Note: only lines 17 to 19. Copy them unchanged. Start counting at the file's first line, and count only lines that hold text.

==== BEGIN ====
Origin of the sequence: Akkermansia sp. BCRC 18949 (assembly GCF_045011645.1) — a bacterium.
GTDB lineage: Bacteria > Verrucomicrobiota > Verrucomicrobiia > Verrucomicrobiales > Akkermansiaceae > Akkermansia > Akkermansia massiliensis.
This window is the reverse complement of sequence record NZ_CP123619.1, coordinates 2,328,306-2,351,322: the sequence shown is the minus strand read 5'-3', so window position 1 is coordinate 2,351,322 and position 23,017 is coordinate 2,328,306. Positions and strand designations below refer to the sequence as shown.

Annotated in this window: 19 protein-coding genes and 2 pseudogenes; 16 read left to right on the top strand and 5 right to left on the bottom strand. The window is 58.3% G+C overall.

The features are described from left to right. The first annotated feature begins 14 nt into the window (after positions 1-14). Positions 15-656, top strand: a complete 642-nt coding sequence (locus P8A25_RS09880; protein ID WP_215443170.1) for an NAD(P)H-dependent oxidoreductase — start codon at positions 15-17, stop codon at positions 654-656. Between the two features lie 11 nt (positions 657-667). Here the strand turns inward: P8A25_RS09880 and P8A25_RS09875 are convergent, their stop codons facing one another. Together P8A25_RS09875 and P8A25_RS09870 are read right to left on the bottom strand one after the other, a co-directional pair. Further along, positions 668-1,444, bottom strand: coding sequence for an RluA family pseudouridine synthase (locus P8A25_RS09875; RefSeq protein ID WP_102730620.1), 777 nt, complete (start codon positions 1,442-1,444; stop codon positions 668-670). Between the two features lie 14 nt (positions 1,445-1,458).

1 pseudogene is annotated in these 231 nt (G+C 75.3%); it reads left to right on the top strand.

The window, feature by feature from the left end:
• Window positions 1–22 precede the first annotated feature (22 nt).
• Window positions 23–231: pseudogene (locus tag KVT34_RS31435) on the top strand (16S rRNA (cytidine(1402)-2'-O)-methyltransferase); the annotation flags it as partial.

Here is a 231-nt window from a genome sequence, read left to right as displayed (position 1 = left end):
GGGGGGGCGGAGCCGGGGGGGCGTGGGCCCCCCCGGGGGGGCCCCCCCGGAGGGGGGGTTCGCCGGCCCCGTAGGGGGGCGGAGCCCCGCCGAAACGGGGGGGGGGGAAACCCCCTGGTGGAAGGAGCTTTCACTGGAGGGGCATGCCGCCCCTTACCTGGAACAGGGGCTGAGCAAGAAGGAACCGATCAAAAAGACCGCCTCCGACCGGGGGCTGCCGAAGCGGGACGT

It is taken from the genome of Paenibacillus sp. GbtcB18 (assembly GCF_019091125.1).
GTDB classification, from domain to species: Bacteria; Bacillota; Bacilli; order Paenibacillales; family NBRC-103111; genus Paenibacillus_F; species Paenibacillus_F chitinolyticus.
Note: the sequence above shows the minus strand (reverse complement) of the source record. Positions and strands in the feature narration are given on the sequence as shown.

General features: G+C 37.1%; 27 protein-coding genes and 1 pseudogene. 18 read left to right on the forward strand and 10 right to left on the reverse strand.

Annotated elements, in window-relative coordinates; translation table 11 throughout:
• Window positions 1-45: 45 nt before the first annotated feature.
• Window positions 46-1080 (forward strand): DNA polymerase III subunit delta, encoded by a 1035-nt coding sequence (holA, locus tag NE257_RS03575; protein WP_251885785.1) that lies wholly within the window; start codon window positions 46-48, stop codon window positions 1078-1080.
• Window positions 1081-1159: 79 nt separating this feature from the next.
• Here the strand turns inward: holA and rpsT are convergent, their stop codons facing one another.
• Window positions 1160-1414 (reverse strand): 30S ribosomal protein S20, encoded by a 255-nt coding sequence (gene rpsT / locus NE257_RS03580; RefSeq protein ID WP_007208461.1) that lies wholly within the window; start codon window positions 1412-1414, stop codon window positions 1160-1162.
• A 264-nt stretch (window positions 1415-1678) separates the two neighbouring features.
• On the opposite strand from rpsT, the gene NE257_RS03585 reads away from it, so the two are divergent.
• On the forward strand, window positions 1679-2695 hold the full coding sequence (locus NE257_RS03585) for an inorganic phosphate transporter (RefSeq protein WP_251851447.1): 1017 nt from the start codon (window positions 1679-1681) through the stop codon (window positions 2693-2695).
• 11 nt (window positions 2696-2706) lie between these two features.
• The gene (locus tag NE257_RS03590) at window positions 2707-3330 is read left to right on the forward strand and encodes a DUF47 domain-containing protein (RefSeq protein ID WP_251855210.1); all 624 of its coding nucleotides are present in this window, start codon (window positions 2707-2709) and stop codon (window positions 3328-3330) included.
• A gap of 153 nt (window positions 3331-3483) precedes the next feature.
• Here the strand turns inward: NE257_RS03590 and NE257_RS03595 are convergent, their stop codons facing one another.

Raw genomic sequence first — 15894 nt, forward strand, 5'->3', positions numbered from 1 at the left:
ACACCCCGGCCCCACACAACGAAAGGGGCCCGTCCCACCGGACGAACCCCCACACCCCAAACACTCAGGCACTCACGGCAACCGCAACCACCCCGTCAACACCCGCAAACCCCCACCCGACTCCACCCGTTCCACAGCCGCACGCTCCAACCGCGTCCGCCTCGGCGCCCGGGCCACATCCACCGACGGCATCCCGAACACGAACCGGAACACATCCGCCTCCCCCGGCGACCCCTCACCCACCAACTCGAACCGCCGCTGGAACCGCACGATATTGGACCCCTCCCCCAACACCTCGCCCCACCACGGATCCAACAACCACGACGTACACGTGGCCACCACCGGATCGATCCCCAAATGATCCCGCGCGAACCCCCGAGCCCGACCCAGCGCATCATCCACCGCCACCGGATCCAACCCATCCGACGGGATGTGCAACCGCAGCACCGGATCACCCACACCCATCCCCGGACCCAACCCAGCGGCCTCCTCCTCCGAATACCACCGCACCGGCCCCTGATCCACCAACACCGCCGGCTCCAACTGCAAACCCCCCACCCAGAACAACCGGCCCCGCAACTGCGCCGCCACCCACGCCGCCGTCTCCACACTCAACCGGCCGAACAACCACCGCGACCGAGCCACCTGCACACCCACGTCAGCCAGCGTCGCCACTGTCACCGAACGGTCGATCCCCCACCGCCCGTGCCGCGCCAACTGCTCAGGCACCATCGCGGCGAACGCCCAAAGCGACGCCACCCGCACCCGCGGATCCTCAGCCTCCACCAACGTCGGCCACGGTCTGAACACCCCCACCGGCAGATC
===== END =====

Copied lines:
• Window positions 1-45: 45 nt before the first annotated feature.
• Window positions 46-1080 (forward strand): DNA polymerase III subunit delta, encoded by a 1035-nt coding sequence (holA, locus tag NE257_RS03575; protein WP_251885785.1) that lies wholly within the window; start codon window positions 46-48, stop codon window positions 1078-1080.
• Window positions 1081-1159: 79 nt separating this feature from the next.